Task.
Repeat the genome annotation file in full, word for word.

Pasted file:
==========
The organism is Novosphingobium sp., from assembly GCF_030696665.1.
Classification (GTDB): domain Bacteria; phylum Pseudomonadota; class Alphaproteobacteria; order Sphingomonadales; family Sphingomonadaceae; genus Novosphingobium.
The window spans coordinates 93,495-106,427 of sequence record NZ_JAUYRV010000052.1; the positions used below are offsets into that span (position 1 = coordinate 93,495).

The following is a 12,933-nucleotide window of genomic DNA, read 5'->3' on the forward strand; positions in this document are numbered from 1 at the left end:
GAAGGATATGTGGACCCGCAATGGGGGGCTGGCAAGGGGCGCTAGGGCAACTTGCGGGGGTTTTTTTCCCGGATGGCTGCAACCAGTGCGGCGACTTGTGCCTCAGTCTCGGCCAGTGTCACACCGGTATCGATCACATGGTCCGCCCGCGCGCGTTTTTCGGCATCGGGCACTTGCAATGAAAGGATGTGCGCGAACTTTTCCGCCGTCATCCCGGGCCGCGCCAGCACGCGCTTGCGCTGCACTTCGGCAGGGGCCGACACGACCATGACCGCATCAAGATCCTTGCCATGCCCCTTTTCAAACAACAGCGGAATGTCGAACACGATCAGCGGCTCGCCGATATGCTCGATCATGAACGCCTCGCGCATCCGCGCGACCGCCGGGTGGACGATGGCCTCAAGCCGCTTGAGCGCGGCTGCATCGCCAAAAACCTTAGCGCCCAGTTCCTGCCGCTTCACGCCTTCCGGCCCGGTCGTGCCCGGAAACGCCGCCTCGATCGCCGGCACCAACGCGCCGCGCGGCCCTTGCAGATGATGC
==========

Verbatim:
The organism is Novosphingobium sp., from assembly GCF_030696665.1.
Classification (GTDB): domain Bacteria; phylum Pseudomonadota; class Alphaproteobacteria; order Sphingomonadales; family Sphingomonadaceae; genus Novosphingobium.
The window spans coordinates 93,495-106,427 of sequence record NZ_JAUYRV010000052.1; the positions used below are offsets into that span (position 1 = coordinate 93,495).

The following is a 12,933-nucleotide window of genomic DNA, read 5'->3' on the forward strand; positions in this document are numbered from 1 at the left end:
GAAGGATATGTGGACCCGCAATGGGGGGCTGGCAAGGGGCGCTAGGGCAACTTGCGGGGGTTTTTTTCCCGGATGGCTGCAACCAGTGCGGCGACTTGTGCCTCAGTCTCGGCCAGTGTCACACCGGTATCGATCACATGGTCCGCCCGCGCGCGTTTTTCGGCATCGGGCACTTGCAATGAAAGGATGTGCGCGAACTTTTCCGCCGTCATCCCGGGCCGCGCCAGCACGCGCTTGCGCTGCACTTCGGCAGGGGCCGACACGACCATGACCGCATCAAGATCCTTGCCATGCCCCTTTTCAAACAACAGCGGAATGTCGAACACGATCAGCGGCTCGCCGATATGCTCGATCATGAACGCCTCGCGCATCCGCGCGACCGCCGGGTGGACGATGGCCTCAAGCCGCTTGAGCGCGGCTGCATCGCCAAAAACCTTAGCGCCCAGTTCCTGCCGCTTCACGCCTTCCGGCCCGGTCGTGCCCGGAAACGCCGCCTCGATCGCCGGCACCAACGCGCCGCGCGGCCCTTGCAGATGATGC